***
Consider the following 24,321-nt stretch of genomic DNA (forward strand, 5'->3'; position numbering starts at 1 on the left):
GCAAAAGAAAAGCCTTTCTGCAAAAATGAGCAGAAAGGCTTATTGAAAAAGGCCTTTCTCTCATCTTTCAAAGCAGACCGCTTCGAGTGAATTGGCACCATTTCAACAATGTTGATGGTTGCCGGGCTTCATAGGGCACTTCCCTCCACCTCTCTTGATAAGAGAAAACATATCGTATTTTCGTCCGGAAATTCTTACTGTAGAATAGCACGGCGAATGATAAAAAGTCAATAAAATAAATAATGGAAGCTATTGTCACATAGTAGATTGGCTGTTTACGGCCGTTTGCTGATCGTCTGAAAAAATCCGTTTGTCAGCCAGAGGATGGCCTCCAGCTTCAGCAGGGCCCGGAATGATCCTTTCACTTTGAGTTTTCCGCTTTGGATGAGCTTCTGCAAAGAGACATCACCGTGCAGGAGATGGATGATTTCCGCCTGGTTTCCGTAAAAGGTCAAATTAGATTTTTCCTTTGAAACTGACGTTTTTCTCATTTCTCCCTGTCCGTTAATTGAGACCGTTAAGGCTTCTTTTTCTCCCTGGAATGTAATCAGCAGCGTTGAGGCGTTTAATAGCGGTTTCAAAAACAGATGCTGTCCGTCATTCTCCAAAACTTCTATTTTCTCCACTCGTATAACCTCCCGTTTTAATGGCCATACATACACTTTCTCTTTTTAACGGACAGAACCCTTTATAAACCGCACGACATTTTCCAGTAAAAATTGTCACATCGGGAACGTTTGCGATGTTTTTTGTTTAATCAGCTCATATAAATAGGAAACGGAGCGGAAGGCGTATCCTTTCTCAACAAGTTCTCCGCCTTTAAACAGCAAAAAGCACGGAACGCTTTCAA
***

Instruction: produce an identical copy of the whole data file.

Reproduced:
Consider the following 24,321-nt stretch of genomic DNA (forward strand, 5'->3'; position numbering starts at 1 on the left):
GCAAAAGAAAAGCCTTTCTGCAAAAATGAGCAGAAAGGCTTATTGAAAAAGGCCTTTCTCTCATCTTTCAAAGCAGACCGCTTCGAGTGAATTGGCACCATTTCAACAATGTTGATGGTTGCCGGGCTTCATAGGGCACTTCCCTCCACCTCTCTTGATAAGAGAAAACATATCGTATTTTCGTCCGGAAATTCTTACTGTAGAATAGCACGGCGAATGATAAAAAGTCAATAAAATAAATAATGGAAGCTATTGTCACATAGTAGATTGGCTGTTTACGGCCGTTTGCTGATCGTCTGAAAAAATCCGTTTGTCAGCCAGAGGATGGCCTCCAGCTTCAGCAGGGCCCGGAATGATCCTTTCACTTTGAGTTTTCCGCTTTGGATGAGCTTCTGCAAAGAGACATCACCGTGCAGGAGATGGATGATTTCCGCCTGGTTTCCGTAAAAGGTCAAATTAGATTTTTCCTTTGAAACTGACGTTTTTCTCATTTCTCCCTGTCCGTTAATTGAGACCGTTAAGGCTTCTTTTTCTCCCTGGAATGTAATCAGCAGCGTTGAGGCGTTTAATAGCGGTTTCAAAAACAGATGCTGTCCGTCATTCTCCAAAACTTCTATTTTCTCCACTCGTATAACCTCCCGTTTTAATGGCCATACATACACTTTCTCTTTTTAACGGACAGAACCCTTTATAAACCGCACGACATTTTCCAGTAAAAATTGTCACATCGGGAACGTTTGCGATGTTTTTTGTTTAATCAGCTCATATAAATAGGAAACGGAGCGGAAGGCGTATCCTTTCTCAACAAGTTCTCCGCCTTTAAACAGCAAAAAGCACGGAACGCTTTCAA